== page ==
Bazooka 10

I wandered endlessly. I had thought I’d seen the city in the distance but now realized it was wishful thinking. The sun rose and set with the slightest breeze. I had no sense of direction, no food, water, or compass. Bound and all but gagged I tripped and fell far too many times to count.

“Is that where all these cuts and scrapes are from?” Officer Buck asked, smiling and pointing at the various shallow wounds covering my face and arms.

“Don’t be stupid,” I said. “Do you know how long ago this all happened?”

“That’s what I’m trying to figure out.”

Anyways, I continued. In my poor, dehydrated, starved state I, by the grace of all that is good, stumbled upon a small caravan of nomads who were all too happy to help me in exchange for my clothes. See, they wanted to sell them. I was given some old hammy-downs made up of stitches more than anything. After the trade they gave me a ride back into town on their horse and buggy. We drew attention as I bid them farewell. From there I wanted to pay my apartment a visit, it seemed far too long since I’d been home, to change out of the smelly bit of cloth.

I walked through my door into a stranger’s home. Or maybe so much had happened I felt like a different person. I walked to where I knew the closet was and picked out some clothes that suited me. I thought while I changed. Back to Santa and Bonnie’s house. Back to her off-the-cuff solution to my problem. Back to who I was and what I was capable of. I looked around my home one last time and quickly left, hoping in the back of my heart to return with a lighter set of burdens next time.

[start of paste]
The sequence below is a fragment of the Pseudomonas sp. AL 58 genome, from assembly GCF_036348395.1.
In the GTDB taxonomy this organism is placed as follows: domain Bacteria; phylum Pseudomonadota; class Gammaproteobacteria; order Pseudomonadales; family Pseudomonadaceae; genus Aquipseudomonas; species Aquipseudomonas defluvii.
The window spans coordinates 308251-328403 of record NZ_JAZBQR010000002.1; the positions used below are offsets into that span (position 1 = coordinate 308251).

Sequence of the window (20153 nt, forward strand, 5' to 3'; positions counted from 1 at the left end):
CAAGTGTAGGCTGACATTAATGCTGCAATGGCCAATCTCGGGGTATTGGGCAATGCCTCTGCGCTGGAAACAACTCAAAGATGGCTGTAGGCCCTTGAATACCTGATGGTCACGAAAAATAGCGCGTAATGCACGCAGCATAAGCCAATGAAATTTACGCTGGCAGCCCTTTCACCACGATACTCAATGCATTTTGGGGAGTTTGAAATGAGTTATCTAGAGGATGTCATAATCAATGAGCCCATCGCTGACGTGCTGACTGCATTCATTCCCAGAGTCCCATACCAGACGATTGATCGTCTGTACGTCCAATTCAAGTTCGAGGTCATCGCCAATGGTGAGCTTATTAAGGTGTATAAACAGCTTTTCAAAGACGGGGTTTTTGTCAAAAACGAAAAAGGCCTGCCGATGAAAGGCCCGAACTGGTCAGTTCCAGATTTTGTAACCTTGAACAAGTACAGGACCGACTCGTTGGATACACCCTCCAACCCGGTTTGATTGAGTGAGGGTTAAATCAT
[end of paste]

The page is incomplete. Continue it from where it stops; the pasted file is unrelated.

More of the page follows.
I headed back to where it all started: the bar. The only place I could think of to pick up where I’d left off, to find some sense. In through the swinging doors I did a quick sweep of the room. Nope, no sign of anyone suspiciously large, tan, or cloaked in a oversized coat. Walking up to the bar I laid my hand on the counter and beckoned to the man behind it. I recognized him straight away as the man who had fallen victim to Shorty’s fist in the fight to uphold age-restriction laws. He did not recognize me until we stood face to face. He blinked, widened his eyes, and began slowly backing away. “Hey,” he said, holding up his hands. “I don’t want trouble.”

“Come off it, you see me in here all the time.”

“Then who was that girl, huh?” He bound back, leaning on the counter, closing the distance between us. “I’m told you were seen with her again the other day, eating ice-cream no less. I should throw you out right now.”

“Let me explain.” There must have been something in my eyes, my expression, for he relaxed his shoulders and pulled up a chair. As best I could I explained to him all I had learned and experienced. His sat expressionless, quiet like a good bartender should be, until the end. “So you, who gets his ass kicked by a girl and runs away, are going to go after the Big Daddy? The Grand Poobah? The One?”

“The one who stole my identity.” I scowled.

“Or the other way around. Depends on who’s older.” Smiling, the bartender turned away to pull a bottle of whisky from the top shelf. “I admire your guts, but you’ll forgive me if I say you won’t succeed.”

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